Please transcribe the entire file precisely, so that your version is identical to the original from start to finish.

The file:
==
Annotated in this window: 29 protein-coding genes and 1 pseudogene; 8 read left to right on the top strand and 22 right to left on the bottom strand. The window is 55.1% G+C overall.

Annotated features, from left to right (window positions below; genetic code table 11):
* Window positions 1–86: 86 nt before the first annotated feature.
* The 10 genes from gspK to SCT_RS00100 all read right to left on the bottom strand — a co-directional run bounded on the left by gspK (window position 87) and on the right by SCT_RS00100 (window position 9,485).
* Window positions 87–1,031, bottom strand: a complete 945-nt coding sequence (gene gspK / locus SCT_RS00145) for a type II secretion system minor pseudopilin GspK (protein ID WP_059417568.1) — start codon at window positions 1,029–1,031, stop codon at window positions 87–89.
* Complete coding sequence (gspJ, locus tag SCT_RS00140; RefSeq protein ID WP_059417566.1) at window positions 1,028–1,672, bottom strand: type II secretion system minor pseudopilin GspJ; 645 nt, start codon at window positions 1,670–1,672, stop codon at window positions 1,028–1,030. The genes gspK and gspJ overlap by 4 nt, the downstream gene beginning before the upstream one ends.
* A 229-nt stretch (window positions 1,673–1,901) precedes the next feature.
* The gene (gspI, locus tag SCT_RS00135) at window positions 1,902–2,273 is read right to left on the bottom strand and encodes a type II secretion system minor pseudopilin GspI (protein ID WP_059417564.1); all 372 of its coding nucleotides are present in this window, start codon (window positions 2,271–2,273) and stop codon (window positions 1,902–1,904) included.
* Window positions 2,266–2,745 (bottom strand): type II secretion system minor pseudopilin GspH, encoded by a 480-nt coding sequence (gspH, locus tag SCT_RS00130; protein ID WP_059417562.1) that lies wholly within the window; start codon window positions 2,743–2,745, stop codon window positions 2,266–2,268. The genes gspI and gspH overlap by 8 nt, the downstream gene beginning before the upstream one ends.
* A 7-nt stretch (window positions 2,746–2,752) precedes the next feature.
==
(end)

Annotated in this window: 29 protein-coding genes and 1 pseudogene; 8 read left to right on the top strand and 22 right to left on the bottom strand. The window is 55.1% G+C overall.

Annotated features, from left to right (window positions below; genetic code table 11):
* Window positions 1–86: 86 nt before the first annotated feature.
* The 10 genes from gspK to SCT_RS00100 all read right to left on the bottom strand — a co-directional run bounded on the left by gspK (window position 87) and on the right by SCT_RS00100 (window position 9,485).
* Window positions 87–1,031, bottom strand: a complete 945-nt coding sequence (gene gspK / locus SCT_RS00145) for a type II secretion system minor pseudopilin GspK (protein ID WP_059417568.1) — start codon at window positions 1,029–1,031, stop codon at window positions 87–89.
* Complete coding sequence (gspJ, locus tag SCT_RS00140; RefSeq protein ID WP_059417566.1) at window positions 1,028–1,672, bottom strand: type II secretion system minor pseudopilin GspJ; 645 nt, start codon at window positions 1,670–1,672, stop codon at window positions 1,028–1,030. The genes gspK and gspJ overlap by 4 nt, the downstream gene beginning before the upstream one ends.
* A 229-nt stretch (window positions 1,673–1,901) precedes the next feature.
* The gene (gspI, locus tag SCT_RS00135) at window positions 1,902–2,273 is read right to left on the bottom strand and encodes a type II secretion system minor pseudopilin GspI (protein ID WP_059417564.1); all 372 of its coding nucleotides are present in this window, start codon (window positions 2,271–2,273) and stop codon (window positions 1,902–1,904) included.
* Window positions 2,266–2,745 (bottom strand): type II secretion system minor pseudopilin GspH, encoded by a 480-nt coding sequence (gspH, locus tag SCT_RS00130; protein ID WP_059417562.1) that lies wholly within the window; start codon window positions 2,743–2,745, stop codon window positions 2,266–2,268. The genes gspI and gspH overlap by 8 nt, the downstream gene beginning before the upstream one ends.
* A 7-nt stretch (window positions 2,746–2,752) precedes the next feature.